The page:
European Parliament Library

What Explains the Rise in Food Price Volatility?, Shaun Roache

Abstract
The macroeconomic effects of large food price swings can be broad and far-reaching, including the balance of payments of importers and exporters, budgets, inflation, and poverty. For market participants and policymakers, managing low frequency volatility—i.e., the component of volatility that persists for longer than one harvest year—may be more challenging as uncertainty regarding its persistence is likely to be higher. This paper measures the low frequency volatility of food commodity spot prices using the spline- GARCH approach. It finds that low frequency volatility is positively correlated across different commodities, suggesting an important role for common factors. It also identifies a number of determinants of low frequency volatility, two of which—the variation in U.S. inflation and the U.S. dollar exchange rate—explain a relatively large part of the rise in volatility since the mid-1990s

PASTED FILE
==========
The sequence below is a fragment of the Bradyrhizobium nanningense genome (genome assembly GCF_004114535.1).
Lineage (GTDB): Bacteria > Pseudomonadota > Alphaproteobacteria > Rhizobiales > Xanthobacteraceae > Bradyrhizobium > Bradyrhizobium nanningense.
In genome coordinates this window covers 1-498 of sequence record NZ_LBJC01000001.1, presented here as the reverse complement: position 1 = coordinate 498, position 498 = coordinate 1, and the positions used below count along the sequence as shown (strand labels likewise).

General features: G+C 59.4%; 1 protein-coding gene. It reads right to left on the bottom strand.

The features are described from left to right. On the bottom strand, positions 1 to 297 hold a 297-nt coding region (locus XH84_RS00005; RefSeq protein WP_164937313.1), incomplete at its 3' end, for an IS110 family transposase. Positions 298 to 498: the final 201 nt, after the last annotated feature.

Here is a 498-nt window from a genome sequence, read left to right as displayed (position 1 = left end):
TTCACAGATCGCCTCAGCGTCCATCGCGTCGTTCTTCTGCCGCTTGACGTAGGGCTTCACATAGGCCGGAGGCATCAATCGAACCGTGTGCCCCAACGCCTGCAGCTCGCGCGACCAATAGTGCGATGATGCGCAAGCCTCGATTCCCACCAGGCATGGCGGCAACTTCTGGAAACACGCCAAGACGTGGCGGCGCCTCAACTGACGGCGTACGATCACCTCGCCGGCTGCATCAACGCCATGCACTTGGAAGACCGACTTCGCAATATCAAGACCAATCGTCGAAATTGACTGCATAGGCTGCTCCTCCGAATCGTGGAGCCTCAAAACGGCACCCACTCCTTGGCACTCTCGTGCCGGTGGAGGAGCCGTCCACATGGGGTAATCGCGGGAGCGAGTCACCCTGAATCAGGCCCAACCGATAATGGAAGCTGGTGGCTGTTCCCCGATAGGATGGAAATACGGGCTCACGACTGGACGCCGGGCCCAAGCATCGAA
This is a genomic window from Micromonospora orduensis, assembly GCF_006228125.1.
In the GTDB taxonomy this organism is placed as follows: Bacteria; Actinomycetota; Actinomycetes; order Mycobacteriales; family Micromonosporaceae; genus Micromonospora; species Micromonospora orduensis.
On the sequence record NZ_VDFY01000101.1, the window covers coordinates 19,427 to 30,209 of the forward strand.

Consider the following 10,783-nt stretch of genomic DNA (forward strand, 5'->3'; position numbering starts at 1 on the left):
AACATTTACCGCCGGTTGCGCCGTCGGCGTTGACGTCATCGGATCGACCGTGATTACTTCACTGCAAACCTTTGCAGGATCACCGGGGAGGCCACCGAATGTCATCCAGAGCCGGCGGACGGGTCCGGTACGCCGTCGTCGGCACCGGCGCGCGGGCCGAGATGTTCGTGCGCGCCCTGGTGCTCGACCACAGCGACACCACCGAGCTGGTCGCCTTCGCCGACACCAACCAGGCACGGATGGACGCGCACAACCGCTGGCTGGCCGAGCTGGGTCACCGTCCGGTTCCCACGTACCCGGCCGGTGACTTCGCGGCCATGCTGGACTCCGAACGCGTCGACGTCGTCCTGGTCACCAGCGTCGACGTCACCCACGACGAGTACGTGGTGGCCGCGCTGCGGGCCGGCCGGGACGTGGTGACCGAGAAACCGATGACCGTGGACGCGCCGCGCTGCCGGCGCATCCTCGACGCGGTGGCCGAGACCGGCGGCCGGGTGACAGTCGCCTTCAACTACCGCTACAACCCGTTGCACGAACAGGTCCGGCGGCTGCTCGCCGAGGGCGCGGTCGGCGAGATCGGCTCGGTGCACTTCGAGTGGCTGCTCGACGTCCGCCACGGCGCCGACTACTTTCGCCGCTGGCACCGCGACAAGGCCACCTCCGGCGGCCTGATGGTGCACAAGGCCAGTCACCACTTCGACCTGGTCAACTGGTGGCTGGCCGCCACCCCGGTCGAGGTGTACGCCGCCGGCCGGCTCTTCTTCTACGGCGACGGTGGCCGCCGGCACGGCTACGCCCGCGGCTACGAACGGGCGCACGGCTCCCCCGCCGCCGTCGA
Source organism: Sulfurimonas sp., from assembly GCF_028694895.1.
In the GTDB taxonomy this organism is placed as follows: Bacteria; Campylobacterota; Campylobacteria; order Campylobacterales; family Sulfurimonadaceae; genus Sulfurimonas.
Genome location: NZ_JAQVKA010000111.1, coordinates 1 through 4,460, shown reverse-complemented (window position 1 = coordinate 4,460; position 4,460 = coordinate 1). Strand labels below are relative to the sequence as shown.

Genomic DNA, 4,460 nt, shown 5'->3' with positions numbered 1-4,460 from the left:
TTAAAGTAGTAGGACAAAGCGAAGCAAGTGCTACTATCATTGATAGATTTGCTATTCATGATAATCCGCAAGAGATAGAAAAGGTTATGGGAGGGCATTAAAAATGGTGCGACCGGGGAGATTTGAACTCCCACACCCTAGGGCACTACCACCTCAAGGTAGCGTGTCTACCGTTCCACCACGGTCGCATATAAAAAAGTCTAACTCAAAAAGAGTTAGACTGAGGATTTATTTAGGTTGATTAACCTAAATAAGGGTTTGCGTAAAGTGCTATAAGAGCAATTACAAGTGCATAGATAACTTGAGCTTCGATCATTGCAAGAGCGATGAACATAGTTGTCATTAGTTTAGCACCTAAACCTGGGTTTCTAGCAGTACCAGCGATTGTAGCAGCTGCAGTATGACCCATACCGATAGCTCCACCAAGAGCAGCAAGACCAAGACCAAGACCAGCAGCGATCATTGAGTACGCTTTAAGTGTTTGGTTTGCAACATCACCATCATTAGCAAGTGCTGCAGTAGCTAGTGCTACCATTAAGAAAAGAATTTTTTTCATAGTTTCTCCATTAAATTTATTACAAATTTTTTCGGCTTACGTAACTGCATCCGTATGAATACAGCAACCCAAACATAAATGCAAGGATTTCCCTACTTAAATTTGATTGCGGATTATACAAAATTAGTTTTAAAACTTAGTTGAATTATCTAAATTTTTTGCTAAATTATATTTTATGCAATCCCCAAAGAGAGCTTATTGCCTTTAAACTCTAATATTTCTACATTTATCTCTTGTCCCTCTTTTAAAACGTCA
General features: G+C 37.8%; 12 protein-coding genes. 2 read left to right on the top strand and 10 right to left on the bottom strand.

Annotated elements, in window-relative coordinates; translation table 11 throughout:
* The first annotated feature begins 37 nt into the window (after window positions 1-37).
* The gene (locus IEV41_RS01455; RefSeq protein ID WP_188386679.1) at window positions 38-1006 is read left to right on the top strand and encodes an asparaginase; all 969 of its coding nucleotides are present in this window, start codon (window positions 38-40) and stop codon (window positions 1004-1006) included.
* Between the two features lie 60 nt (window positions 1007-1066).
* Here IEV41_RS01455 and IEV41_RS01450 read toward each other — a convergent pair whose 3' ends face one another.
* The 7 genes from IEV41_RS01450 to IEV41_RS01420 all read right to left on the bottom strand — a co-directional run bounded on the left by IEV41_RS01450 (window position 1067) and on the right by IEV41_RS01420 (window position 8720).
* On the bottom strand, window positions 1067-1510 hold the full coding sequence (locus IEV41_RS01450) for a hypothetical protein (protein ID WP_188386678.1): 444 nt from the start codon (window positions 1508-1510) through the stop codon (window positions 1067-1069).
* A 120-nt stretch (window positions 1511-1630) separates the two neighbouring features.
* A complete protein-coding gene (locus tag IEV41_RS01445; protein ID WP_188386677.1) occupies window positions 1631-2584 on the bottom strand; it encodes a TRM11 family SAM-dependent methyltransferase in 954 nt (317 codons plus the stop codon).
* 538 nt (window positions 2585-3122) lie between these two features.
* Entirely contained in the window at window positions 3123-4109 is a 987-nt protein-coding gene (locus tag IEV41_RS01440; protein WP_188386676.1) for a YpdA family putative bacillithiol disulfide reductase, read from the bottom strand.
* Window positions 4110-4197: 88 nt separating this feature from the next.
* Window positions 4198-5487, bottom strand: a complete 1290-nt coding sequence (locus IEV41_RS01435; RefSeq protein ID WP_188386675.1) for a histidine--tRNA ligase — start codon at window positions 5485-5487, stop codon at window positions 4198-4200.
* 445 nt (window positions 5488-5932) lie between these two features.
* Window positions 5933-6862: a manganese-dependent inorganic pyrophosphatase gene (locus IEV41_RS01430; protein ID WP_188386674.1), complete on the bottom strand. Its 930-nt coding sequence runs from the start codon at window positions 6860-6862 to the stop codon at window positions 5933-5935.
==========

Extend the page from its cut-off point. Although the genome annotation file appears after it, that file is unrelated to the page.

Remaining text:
Table Of Contents
Cover Page; Title Page; Copyright Page; I. Introduction; Figure; Figure 1. Real Food Price Volatility, 1875-2009; II. Estimation methodology; Cross-sectional analysis of low frequency volatility; III. Data; Commodity prices; Table 1. Food Commodity Prices 1875-2009; Table; Potential determinants of low frequency food price variationr; Inventories; Macroeconomic factors; Inflation; Exchange rates and interest rates; Global economic activity; Oil price volatility; Global weather patterns; Financial investment and speculation; Agricultural policies; IV. Results; Long-run Volatility Trends
Language
eng
Literary Form
non fiction
Note
"May 2010"
Physical Description
1 online resource (48 p.)
Specific Material Designation
remote
Form Of Item
online
Isbn
9781455259632

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